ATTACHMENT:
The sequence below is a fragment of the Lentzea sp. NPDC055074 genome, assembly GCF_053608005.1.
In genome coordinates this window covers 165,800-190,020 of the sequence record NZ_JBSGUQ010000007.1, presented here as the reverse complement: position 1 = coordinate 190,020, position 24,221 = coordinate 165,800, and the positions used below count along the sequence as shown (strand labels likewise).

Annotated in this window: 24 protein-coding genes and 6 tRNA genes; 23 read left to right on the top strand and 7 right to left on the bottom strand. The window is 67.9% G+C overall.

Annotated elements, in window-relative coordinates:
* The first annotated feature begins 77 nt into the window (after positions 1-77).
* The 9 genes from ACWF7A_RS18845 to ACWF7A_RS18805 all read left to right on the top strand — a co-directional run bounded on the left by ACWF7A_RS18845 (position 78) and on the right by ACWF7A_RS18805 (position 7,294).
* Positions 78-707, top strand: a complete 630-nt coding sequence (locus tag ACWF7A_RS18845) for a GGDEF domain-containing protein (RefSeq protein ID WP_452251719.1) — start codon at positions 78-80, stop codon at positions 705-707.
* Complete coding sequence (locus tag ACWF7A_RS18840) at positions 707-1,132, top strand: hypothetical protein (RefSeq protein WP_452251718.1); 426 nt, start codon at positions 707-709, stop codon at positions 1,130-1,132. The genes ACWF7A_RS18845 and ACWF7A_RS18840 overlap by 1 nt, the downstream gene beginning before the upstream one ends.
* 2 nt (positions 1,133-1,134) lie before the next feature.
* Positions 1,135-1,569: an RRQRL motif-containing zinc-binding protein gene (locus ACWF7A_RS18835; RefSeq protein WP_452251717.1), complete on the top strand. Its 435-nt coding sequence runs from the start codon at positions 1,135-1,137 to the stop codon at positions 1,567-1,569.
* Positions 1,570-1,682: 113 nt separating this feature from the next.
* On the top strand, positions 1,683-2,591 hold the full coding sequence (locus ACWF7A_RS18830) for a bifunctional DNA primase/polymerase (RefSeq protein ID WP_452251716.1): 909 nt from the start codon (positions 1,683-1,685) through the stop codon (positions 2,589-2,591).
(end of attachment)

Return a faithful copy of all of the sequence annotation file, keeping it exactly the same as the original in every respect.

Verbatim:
The sequence below is a fragment of the Lentzea sp. NPDC055074 genome, assembly GCF_053608005.1.
In genome coordinates this window covers 165,800-190,020 of the sequence record NZ_JBSGUQ010000007.1, presented here as the reverse complement: position 1 = coordinate 190,020, position 24,221 = coordinate 165,800, and the positions used below count along the sequence as shown (strand labels likewise).

Annotated in this window: 24 protein-coding genes and 6 tRNA genes; 23 read left to right on the top strand and 7 right to left on the bottom strand. The window is 67.9% G+C overall.

Annotated elements, in window-relative coordinates:
* The first annotated feature begins 77 nt into the window (after positions 1-77).
* The 9 genes from ACWF7A_RS18845 to ACWF7A_RS18805 all read left to right on the top strand — a co-directional run bounded on the left by ACWF7A_RS18845 (position 78) and on the right by ACWF7A_RS18805 (position 7,294).
* Positions 78-707, top strand: a complete 630-nt coding sequence (locus tag ACWF7A_RS18845) for a GGDEF domain-containing protein (RefSeq protein ID WP_452251719.1) — start codon at positions 78-80, stop codon at positions 705-707.
* Complete coding sequence (locus tag ACWF7A_RS18840) at positions 707-1,132, top strand: hypothetical protein (RefSeq protein WP_452251718.1); 426 nt, start codon at positions 707-709, stop codon at positions 1,130-1,132. The genes ACWF7A_RS18845 and ACWF7A_RS18840 overlap by 1 nt, the downstream gene beginning before the upstream one ends.
* 2 nt (positions 1,133-1,134) lie before the next feature.
* Positions 1,135-1,569: an RRQRL motif-containing zinc-binding protein gene (locus ACWF7A_RS18835; RefSeq protein WP_452251717.1), complete on the top strand. Its 435-nt coding sequence runs from the start codon at positions 1,135-1,137 to the stop codon at positions 1,567-1,569.
* Positions 1,570-1,682: 113 nt separating this feature from the next.
* On the top strand, positions 1,683-2,591 hold the full coding sequence (locus ACWF7A_RS18830) for a bifunctional DNA primase/polymerase (RefSeq protein ID WP_452251716.1): 909 nt from the start codon (positions 1,683-1,685) through the stop codon (positions 2,589-2,591).